Bill Neidhardt, a spokesperson for New York City Mayor Bill de Blasio, who urged the police department to reconsider its use of the robot following objections from residents and lawmakers, said he was “glad the Digidog was put down.”
“It’s creepy, alienating, and sends the wrong message to New Yorkers,” Neidhardt said.
Republished from CommonDreams.org under Creative Commons
Senate Intelligence Leaders Say Mystery “Sonic Weapon” Attacks on U.S. Officials Increasing
After it was revealed Thursday that US intelligence is investigating at least two potential “directed energy” sonic attacks on White House personnel – one of which is alleged to have happened just off White House grounds – the US Senate Intelligence Committee weighed in on Friday, saying such mysterious incidents appear to be happening with greater frequency worldwide.
Senators Mark Warner (D) and Marco Rubio (R) agreed that such microwave energy attacks have gone on for “nearly five years” and have targeted “US government personnel in Havana, Cuba and elsewhere around the world.” In a joint statement the two ranking members said, “This pattern of attacking our fellow citizens serving our government appears to be increasing. The Senate Intelligence Committee intends to get to the bottom of this,” according to Reuters.
As with the late 2016 into 2017 ‘Havana Syndrome’ attacks in which some 50 diplomatic personnel reported experiencing strange symptoms from vomiting to concussions to extreme nausea to chronic headaches, which was believed the result of some kind of undetected ‘directed energy’ weapon, the most recent incidents saw media reports speculate that Russia or China might be behind them.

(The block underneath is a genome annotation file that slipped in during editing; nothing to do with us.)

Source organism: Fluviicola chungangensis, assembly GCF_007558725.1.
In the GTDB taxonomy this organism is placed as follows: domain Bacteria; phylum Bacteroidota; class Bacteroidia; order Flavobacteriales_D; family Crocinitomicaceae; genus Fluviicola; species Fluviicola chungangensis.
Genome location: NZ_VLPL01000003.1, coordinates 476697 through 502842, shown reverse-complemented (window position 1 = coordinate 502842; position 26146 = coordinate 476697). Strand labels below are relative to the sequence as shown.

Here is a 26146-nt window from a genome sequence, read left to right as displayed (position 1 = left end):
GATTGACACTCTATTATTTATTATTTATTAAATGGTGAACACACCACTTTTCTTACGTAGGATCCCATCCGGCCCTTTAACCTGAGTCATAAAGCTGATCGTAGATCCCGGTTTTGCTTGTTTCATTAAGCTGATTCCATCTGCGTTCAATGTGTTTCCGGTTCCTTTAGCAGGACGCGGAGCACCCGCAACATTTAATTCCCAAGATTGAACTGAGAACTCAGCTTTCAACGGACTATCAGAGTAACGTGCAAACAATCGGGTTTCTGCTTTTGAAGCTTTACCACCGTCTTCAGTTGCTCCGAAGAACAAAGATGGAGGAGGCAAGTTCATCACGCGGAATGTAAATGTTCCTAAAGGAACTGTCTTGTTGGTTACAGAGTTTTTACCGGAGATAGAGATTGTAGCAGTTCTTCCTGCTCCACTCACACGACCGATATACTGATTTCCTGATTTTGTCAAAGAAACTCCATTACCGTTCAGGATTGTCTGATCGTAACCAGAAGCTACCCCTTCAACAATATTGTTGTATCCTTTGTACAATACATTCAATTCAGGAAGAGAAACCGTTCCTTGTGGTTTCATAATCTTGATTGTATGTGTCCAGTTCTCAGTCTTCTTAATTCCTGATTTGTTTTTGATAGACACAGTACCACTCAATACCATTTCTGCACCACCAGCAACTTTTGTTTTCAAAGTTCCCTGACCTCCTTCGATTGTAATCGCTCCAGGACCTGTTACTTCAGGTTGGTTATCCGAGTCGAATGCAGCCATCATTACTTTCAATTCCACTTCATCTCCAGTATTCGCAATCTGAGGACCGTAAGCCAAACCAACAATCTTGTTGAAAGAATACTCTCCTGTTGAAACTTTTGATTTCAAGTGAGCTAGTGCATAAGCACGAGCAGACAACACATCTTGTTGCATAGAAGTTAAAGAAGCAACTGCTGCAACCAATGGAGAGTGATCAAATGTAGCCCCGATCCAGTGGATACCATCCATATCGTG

It was starting last week that the mysterious incidents returned to national media spotlight after defense officials said they believe Russia is likely behind microwave energy weapon attacks on US troops in northeast Syria. Apparently some US troops occupying the country began reporting”flu-like symptoms” which caused the DoD to investigate possible linkage to microwave or directed energy weapons on the battlefield of Syria. Politico reported that “officials identified Russia as a likely culprit, according to two people with direct knowledge of the matter.”
Despite instances of strange symptoms and even head injuries experienced by diplomatic personnel or troops abroad, no “energy weapon” has ever been found or uncovered that’s believed to have caused any of these alleged attacks. Most often US personnel report the symptoms enough time after the alleged attack took place for the “plot” and culprit to remain undetected. Naturally this has resulted in immense skepticism and pushback.
One deeply critical response to all the reporting late this week quipped: “Another day, another mostly anonymously sourced story about unidentified assailants supposedly assaulting U.S. government employees around the globe. This time, according to CNN, federal agencies are looking into something closer to home: symptoms suffered by a White House employee in Virginia and National Security Council staffer near the south lawn of the White House.”
“Although a government report later concluded the most likely cause was instead some sort of ‘directed, pulsed radiofrequency energy’ (i.e. a microwave weapon), that conclusion was primarily based on a lack of evidence for other causes and received strong pushback from many others in the scientific community.”
The commentary in Gizmodo pointed out further that “No hard evidence of any kind for the technology has ever been publicly presented by the US government. Reports citing government officials who suspect Russian intelligence to be involved have largely been anonymous and buoyed primarily by rumors the Russian government may have resumed Soviet-era research into experimental weapons.”
Republished from ZeroHedge.com with permission